On and on this thing plods through the sewage drenched seas of groovy sludge, occasionally morphing into something tribal sounding, while at others just loading up on the rap and ambient guitar nonsense and being even more unlistenable. “Straighthate” starts off with this really annoying one note bass drone loaded with feedback drenched guitar harmonics that sound like a tiger mauling a chalk board with its front claws. At about the 1:15 mark we get about 10 seconds of pure groove metal where we have a unified arrangement and an actual guitar riff to speak of, but what little enjoyment might be gotten from it is utterly destroyed by the mess that follows it. That’s basically how the album functions, every now and then, they’ll revisit their groove/thrash past here and there as if to remind the listener that this used to be a metal band and torture him further. “Spit” annoys the listener further still by actually taking out a lot of the studio gimmicks and putting in 3 or 4 half-decent groove riffs, but compensates for this obvious positive by making Cavalera’s distortion steeped voice so ridiculously loud in the mix that you can’t hear it half of the time.

If one were to ignore the 13 minute jam session at the end of this and focus on the 15 actual songs (I use this term loosely of course), at this point we come to the center and the trough of this seemingly endless valley of garbage in “Lookaway”. If you ignore the 3 way vocal gimp festival going on and just focus on the guitars, what you have are verse sections that literally sound like an extended fart sample. The lyrics on this literally sound like they are referring to a vagina being violated, although superimposing the vocalists themselves into the picture, 3 vaginas would be the actuality of it. Hearing Cavalera and Davis at the same time, it is definitely clear that the former is a little manlier in sound, but that’s not saying much. Patton is basically just blurting out gibberish at random, serving only to throw off any sense of rhythmic cohesion that this fudge dragon of a song actually possesses. As a whole, this monstrosity is the worst thing ever to be put to music; the world’s largest brontosaurus enema couldn’t clean this thing up.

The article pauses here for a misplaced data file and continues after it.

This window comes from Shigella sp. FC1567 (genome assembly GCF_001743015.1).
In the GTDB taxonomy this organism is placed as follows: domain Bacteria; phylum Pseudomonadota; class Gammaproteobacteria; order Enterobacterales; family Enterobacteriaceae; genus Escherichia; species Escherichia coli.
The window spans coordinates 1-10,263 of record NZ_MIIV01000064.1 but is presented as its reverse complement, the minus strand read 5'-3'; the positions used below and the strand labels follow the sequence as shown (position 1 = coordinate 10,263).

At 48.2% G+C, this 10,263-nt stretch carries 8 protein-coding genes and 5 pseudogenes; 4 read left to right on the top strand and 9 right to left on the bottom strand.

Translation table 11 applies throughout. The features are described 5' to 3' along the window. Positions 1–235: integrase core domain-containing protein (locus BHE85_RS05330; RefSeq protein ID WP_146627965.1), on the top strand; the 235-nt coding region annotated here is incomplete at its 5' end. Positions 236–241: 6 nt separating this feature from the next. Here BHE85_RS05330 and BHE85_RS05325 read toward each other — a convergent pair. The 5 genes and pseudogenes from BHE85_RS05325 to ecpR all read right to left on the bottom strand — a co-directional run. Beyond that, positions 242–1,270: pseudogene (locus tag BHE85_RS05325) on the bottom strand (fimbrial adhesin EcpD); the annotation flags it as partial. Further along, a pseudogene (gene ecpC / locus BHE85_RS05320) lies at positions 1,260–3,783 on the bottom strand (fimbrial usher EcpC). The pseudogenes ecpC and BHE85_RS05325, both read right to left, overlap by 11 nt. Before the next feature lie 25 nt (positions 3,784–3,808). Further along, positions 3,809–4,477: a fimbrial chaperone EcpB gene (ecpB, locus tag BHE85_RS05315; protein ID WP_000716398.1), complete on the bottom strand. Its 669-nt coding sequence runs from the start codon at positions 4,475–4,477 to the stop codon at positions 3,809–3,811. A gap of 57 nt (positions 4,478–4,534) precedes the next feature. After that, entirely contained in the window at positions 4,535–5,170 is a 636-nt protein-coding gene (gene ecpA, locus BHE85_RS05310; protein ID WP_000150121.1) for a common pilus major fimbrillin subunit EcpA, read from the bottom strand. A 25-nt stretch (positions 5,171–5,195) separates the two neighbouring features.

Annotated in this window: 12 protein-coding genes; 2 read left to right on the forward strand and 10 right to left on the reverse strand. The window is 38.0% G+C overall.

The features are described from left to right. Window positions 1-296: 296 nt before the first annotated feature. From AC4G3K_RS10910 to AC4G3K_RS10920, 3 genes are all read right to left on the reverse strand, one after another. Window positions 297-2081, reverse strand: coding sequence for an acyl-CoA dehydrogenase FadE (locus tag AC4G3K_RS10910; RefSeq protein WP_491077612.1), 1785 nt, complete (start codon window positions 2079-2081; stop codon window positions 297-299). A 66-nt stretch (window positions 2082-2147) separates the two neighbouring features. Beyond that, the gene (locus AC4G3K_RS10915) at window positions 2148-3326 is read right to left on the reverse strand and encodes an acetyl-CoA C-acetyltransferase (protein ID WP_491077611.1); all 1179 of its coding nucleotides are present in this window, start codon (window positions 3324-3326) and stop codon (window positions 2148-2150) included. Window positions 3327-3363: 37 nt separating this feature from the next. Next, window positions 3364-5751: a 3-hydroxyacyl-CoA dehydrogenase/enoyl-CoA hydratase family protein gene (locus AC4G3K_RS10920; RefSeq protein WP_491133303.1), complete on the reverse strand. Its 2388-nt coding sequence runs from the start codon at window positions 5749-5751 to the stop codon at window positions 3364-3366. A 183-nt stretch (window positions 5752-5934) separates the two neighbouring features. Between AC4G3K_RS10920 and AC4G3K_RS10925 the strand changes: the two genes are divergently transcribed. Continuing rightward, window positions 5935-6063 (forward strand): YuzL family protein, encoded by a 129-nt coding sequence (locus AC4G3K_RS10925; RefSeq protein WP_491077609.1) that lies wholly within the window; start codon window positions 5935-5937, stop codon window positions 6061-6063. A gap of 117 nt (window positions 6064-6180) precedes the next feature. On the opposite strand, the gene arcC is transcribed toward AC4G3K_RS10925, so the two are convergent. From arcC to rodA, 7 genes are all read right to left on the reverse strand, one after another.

In keeping with the capricious nature of mainstream taste, some acoustic stuff highlighting some false sense of versatility becomes obligatory, so let us proceed to the twin odes to the primitive in “Iasco” and “Itsari”. I’m not fully opposed to the idea of meshing Brazilian tribal chant and percussion with metal music, as Angra actually did a decent job of it on “Holy Land”, but this is just utterly boring. “Itsari” is basically a near carbon copy of “Kaiowos” with sampled chants in the background, while “Iasco” is similar sounding to the same “Chaos A.D.” song but is about half as long yet meanders twice as much. If you put both of these songs on a continued loop and subjected every environmental activist on the planet to it for 30 minutes, you’d likely see the world singing in unison for the final solution to the rainforest question and could then make a killing in the chainsaw and torch business once slash and burn policies began to commence.

If you’ve managed to suffer through the entire duration of the first 14 songs, we are greeted with one song that actually passes for metal, albeit something along the lines of thrash/crossover with pretty poor vocals. For all of its lyrical stupidity and horribly over-distorted vocals, “Dictatorshit” has a good riff or two buried in the arrangement and a guitar solo that would be good if it wasn’t buried under too many effects. Unfortunately, being just over a minute in time length, the song presents itself not so much as a breath of fresh air after nearly an hour of torturous suffocation, but as an insult to the listener by reminding them that this band is capable of rocking out, but utterly refuses to do so. Why the fuck would you put one decent little ditty right at the end of a mountain of dog shit? It makes zero sense logically, although given the influences at work here; it actually makes perfect sense nonetheless.

It’s one thing to be a pioneer of something as terrible as mallcore like Korn was, it is quite another to be a well established thrash act from the 80s who pioneered the death metal style, and then jumped on board the latest fad like a whore onto her next customer. The fact that this new customer (genre) is ugly as hell only further adds insult to injury. You can get a level of enjoyment out of Pantera’s and Machine Head’s music from this time period, regardless how inferior the music is, but this just has nothing redeeming to speak of. It has rightfully earned not only the honor of being stamped with The Royal Seal of Gayness, but the top status as valedictorian of the class for its helping spread the mallcore virus through the classrooms of crappy core high school, where all metal ceases to be.

Originally submitted to ( on October 11, 2008.